A View from Brittany Sauser
Paper Planes in Near Space
Could paper airplanes and helium balloons be cheaper solutions for space photography?
A space enthusiast from the United Kingdom has captured some stunning images of Earth by sending a paper plane equipped with cameras 27.3 kilometers in the air aboard helium weather balloon.
The plane, called Vulture 1, has a one meter wingspan and was built out of paper straws and stiff paper. It was developed by Lester Haines, Steve Daniel, and John Oates, who got the idea from a Japanese proposal to throw paper planes from the International Space Station, according to Space.com. The group released the plane from a staging ground in Spain, and were able to recover it in a nearby wooded area. The project cost about $13,000.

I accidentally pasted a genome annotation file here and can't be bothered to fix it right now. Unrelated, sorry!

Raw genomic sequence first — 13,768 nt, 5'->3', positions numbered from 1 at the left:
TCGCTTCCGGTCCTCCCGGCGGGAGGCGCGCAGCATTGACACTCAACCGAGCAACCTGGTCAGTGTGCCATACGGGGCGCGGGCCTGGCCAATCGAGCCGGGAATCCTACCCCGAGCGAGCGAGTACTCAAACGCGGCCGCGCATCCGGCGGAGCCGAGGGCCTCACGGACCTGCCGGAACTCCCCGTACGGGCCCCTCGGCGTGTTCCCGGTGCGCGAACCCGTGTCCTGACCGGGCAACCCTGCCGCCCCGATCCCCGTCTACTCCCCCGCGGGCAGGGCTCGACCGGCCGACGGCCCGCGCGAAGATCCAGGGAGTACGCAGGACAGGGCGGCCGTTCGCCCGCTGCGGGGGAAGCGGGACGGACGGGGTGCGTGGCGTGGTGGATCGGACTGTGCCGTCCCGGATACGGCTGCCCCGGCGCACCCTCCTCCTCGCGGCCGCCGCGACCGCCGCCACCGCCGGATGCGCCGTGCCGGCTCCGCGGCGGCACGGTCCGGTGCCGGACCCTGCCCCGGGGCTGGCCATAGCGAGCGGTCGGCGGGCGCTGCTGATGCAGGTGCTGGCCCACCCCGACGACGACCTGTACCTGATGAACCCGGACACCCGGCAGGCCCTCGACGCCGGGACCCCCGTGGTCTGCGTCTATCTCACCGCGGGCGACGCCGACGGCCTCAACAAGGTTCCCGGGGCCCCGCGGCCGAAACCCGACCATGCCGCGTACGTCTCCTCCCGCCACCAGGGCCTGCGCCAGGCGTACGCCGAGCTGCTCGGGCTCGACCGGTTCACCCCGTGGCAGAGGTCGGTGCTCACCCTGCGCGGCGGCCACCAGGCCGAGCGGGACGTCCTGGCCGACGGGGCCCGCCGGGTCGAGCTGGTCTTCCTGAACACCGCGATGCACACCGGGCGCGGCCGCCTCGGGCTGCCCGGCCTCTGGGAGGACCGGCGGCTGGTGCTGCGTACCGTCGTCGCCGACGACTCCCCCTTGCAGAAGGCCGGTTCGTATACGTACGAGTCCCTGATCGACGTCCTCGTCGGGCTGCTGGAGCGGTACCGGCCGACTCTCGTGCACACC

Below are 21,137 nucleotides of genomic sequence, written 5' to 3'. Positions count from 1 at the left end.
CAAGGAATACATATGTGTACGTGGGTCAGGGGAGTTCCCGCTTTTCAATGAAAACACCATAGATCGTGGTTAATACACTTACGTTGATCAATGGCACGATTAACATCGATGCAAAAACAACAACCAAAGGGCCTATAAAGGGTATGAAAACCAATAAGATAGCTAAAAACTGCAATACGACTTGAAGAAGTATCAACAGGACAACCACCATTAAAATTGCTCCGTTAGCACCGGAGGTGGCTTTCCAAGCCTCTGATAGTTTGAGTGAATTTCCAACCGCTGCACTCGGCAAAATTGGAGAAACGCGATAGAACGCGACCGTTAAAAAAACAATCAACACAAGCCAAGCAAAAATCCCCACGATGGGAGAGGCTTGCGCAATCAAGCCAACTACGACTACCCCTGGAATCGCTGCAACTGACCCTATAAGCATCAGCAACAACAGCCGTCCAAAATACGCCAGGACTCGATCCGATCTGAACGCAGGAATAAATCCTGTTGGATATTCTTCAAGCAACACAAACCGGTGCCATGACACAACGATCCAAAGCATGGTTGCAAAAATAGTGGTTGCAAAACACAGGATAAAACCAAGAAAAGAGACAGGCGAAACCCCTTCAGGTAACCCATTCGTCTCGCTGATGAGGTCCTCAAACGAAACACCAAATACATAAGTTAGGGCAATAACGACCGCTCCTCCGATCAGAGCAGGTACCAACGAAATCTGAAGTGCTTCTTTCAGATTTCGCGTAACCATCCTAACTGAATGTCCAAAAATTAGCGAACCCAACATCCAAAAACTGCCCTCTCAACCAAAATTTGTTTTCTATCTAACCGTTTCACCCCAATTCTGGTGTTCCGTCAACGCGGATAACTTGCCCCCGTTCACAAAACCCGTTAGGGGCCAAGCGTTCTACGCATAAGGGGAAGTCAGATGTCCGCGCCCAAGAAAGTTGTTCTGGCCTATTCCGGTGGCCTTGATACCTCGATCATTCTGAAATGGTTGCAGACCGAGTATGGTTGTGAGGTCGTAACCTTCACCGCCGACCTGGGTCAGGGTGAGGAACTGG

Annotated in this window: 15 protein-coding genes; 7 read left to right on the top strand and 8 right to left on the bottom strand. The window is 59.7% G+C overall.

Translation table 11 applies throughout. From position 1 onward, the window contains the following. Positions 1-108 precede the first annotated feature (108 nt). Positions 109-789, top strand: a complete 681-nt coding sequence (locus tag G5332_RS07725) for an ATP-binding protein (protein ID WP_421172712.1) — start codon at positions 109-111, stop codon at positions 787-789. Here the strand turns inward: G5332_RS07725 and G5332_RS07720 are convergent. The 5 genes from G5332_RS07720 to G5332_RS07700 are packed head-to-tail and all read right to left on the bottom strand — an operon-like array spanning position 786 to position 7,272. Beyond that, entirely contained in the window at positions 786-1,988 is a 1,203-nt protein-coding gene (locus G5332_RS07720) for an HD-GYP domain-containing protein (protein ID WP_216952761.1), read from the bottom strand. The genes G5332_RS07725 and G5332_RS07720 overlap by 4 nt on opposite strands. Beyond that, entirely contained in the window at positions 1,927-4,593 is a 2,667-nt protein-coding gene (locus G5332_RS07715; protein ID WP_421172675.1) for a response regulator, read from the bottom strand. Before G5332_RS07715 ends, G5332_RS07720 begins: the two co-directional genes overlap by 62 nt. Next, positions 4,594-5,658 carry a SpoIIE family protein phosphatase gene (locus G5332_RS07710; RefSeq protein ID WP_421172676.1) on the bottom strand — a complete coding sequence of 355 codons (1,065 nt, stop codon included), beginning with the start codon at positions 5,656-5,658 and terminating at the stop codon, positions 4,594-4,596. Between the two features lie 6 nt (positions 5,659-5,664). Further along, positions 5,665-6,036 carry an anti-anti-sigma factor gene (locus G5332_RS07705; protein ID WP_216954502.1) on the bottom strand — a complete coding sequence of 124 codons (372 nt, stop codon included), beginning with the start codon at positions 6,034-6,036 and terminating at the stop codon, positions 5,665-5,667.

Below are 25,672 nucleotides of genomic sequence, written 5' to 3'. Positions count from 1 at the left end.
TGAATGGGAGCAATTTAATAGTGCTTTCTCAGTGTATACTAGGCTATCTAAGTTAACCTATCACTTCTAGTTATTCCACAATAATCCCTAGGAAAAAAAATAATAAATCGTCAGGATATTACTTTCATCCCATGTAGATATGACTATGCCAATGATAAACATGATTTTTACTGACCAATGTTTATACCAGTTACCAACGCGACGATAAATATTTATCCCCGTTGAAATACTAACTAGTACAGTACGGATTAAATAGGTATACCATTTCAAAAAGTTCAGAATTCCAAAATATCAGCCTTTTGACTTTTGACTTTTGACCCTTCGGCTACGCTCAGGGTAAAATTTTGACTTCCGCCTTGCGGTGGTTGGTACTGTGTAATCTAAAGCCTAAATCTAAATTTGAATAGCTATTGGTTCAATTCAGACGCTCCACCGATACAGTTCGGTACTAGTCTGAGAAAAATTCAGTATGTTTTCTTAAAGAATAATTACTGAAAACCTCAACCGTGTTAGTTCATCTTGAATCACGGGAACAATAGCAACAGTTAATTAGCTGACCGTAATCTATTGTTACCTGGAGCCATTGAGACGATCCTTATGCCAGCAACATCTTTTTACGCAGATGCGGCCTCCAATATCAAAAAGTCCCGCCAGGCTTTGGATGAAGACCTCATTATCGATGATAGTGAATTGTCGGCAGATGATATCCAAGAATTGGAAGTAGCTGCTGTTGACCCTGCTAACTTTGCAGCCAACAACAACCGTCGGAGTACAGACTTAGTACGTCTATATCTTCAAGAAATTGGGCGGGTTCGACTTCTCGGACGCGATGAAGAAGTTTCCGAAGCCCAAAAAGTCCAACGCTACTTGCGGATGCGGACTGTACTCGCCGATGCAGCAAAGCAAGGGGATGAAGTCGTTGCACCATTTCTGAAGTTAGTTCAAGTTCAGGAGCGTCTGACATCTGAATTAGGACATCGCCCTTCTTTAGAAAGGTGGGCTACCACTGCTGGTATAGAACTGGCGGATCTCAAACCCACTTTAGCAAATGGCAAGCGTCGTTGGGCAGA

More and more people are sending intriguing, low-cost projects into near space–stratosphere or upper atmosphere–using balloons, one of the oldest flight technologies. A balloon took the world’s first communications satellite into space 50 years ago.
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